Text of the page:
Should Sen. Barack Obama emerge as the Democratic candidate, women have
compelling reasons to support his candidacy. Here are my top ten:
10. Nearly half of women voting in the Democratic primaries already support
Sen. Obama's candidacy. CNN compiled exit polling data from all the states that
held primaries before West Virginia. Averaging the percentage that each
candidate received from women voters in these states, the two Democratic
candidates were only three points apart (46.6% for Obama, 49.6% for Clinton).
Sen. Obama won the women's vote in 13 states, compared to 16 for Clinton -- and
that's not counting the caucuses where he won decisively, including among
9. Support for Sen. Obama among women is not surprising. His stands on issues
important to women, from fair pay to reproductive justice to support for paid
sick days and paid family leave, are strikingly similar to Sen. Clinton's.
He'll be not just on the right side but a champion for gender justice. Above
all, he has shown his commitment and ability to galvanize grassroots movements
-- the key to moving our agenda.
8. He has attributed his understanding of gender to the strong women in his
life, including his mother, grandmother and wife Michelle. Having been raised
by a single mother, he has insights into the lives of those who need food
stamps to feed their families or have to choose between seeking health care or
paying the rent. As an engaged father he understands the reality of work-life
conflicts, but he also sees how these fall disproportionately on women, and how
much more difficult they are for women without resources.
7. Our anger at the sexism that emerged in this campaign, from low-life
hecklers to high-profile pundits, should stoke our determination but not
determine our vote. At the same time, we must all oppose the racism that
emerged in both blatant and coded ways and recognize that breaking that glass
ceiling is also a blow to the Big Boys, one that weakens them and strengthens
6. Women can set an example of unity to build a stronger party that draws on
the unprecedented turnout in the primaries among African-Americans, women of
all races, young people and others who have too long been left out of political
decision-making. Such a coming together will not only power an election victory,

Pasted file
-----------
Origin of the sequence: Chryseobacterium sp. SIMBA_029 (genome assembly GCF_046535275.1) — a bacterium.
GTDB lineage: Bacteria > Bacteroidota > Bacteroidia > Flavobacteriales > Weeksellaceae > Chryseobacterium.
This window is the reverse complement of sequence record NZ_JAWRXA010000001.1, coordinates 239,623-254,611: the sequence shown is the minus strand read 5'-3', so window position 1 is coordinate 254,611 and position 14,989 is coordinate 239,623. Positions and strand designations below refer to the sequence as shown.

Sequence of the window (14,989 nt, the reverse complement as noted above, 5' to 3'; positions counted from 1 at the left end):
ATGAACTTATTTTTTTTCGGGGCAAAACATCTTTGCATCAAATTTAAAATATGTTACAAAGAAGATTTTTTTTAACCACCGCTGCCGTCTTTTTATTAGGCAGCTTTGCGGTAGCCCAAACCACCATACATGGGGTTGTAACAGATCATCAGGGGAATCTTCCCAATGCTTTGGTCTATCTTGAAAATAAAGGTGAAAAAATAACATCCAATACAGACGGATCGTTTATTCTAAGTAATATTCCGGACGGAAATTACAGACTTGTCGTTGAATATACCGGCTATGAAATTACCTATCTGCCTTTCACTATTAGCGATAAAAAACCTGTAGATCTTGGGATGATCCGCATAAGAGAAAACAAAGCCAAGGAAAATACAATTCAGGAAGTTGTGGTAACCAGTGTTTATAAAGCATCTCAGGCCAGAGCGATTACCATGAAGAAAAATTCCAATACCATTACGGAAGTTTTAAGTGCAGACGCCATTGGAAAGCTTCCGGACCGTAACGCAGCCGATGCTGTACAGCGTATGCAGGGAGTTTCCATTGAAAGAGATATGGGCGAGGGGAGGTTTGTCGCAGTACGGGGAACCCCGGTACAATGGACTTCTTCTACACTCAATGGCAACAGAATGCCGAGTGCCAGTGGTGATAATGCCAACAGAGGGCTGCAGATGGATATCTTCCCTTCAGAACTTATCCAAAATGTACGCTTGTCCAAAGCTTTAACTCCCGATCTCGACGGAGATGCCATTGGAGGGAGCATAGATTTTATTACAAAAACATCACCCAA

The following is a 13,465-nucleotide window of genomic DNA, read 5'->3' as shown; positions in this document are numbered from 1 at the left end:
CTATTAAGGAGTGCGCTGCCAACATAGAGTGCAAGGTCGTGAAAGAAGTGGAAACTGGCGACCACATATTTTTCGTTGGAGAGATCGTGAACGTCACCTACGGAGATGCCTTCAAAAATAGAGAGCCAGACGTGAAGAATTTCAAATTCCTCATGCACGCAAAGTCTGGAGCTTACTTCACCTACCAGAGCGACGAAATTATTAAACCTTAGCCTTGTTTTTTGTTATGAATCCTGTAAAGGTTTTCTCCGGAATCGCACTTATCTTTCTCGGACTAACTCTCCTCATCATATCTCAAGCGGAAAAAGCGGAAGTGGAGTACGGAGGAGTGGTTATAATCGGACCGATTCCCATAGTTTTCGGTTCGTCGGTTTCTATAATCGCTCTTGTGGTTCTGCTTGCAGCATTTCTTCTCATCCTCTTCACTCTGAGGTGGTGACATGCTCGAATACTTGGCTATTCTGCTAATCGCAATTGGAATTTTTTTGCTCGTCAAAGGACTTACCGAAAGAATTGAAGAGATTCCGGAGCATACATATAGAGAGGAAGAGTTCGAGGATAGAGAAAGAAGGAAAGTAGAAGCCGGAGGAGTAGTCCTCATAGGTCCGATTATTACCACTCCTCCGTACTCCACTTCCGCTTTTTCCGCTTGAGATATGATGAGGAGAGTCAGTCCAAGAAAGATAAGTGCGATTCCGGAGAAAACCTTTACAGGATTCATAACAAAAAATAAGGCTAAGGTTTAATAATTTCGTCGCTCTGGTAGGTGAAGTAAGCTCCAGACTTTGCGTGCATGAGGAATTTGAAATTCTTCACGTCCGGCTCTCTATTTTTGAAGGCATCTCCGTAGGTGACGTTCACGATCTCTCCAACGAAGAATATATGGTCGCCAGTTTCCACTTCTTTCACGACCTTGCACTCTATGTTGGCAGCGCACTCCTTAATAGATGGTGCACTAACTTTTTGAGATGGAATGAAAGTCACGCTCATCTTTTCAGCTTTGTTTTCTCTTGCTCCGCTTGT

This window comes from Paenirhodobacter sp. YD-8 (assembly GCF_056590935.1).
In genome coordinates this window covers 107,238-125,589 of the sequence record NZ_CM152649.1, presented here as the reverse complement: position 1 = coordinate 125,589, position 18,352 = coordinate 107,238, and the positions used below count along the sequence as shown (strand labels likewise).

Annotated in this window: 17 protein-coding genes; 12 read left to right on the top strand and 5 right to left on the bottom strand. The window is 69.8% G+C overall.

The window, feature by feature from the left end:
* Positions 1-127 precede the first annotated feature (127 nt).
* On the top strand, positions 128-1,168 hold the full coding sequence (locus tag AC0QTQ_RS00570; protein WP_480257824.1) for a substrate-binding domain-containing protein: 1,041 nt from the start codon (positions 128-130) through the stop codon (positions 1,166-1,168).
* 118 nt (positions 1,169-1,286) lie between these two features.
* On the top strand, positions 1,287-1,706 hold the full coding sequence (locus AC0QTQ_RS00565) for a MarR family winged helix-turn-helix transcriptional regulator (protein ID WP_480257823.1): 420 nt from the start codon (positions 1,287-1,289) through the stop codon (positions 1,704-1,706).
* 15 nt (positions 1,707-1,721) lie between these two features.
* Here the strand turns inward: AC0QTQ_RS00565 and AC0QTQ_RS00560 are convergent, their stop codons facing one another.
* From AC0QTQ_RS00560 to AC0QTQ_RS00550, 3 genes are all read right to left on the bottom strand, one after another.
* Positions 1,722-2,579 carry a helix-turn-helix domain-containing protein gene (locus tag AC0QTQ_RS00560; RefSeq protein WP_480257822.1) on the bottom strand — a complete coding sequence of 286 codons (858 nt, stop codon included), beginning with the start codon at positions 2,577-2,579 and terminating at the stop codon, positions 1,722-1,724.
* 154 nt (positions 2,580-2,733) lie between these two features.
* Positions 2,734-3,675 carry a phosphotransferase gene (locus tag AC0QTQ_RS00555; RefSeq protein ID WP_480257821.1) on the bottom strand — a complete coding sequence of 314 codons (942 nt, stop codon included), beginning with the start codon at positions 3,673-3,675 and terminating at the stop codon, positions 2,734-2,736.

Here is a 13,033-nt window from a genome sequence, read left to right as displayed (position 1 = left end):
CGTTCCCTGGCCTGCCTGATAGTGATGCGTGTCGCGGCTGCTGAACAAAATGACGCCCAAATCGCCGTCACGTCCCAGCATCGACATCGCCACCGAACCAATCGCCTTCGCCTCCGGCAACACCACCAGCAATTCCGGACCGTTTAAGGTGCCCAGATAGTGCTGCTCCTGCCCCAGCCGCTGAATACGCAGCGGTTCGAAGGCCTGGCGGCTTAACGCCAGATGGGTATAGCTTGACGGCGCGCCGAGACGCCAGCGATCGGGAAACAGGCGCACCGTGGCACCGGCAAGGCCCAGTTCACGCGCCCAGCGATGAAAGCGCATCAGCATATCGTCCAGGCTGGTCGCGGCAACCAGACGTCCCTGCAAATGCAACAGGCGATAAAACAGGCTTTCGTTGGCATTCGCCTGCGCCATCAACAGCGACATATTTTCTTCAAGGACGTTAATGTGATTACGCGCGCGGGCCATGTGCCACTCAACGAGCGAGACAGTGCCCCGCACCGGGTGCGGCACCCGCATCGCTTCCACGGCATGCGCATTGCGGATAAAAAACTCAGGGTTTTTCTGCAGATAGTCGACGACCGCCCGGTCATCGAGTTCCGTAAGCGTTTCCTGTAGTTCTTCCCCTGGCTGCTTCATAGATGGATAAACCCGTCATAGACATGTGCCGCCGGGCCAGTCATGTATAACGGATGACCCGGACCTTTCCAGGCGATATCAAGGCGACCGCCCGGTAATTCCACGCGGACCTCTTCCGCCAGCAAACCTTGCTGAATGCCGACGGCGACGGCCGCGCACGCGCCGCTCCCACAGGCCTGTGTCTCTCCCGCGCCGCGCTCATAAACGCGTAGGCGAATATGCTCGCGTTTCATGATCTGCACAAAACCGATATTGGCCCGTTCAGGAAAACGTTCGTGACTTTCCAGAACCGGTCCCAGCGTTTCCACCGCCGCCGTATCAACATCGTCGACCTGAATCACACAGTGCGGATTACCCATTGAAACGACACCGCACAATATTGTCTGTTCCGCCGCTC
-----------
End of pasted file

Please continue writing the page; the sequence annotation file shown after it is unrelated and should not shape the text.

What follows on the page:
but lay the groundwork for significant social change in the coming years.
5. John McCain on the war: Sen. Obama's early judgment opposing the war in
Iraq puts him in an excellent position to take on John McCain, who has not only
supported the war from its onset but professed to having no problem should
troops remain in Iraq for 100 years. Women can't afford a president who thinks
"Bomb, bomb, bomb Iran" is a stance to brag about.
4. John McCain on the right to abortion: not only does he oppose it, he's
pledged to fill any Supreme Court vacancies with justices who will overturn Roe
3. John McCain on health care: McCain voted against reauthorizing the State
Children's Health Insurance Program for five years. His health plan provides $2
billion in tax cuts to the top ten health insurance companies, while allowing
those companies to exclude people with pre-existing conditions.
2. John McCain on valuing families: When Congress was considering the Family
and Medical Leave Act in 1993, McCain voted to suspend it unless the federal
government certified that compliance wouldn't increase business expenses or
gave employers financial assistance to cover any costs. He supports a
constitutional amendment banning same-sex marriage and campaigned for an
Arizona constitutional amendment banning any legal recognition to gay couples.
1. John McCain on fair pay: He opposes the Fair Pay Restoration Act on the
grounds that it will create too many lawsuits (this is like opposing OSHA
inspections on the grounds that too many violations will be found). He also
opposed raising the minimum wage and safeguarding overtime rights.
And did I mention John McCain?
Those of us who have been supporting Obama welcome the passionate, hard-working
supporters of Sen. Clinton -- as we will support her should the campaign turn
out differently than expected. Every woman angry at the way in which gender
discrimination has robbed our pay, crimped our opportunities, devalued our work
in the labor force and in the home, minimized our pain and trivialized the
barriers we face, now has a great opportunity to determine the outcome of this
election. We also have a great responsibility, to ourselves and the women who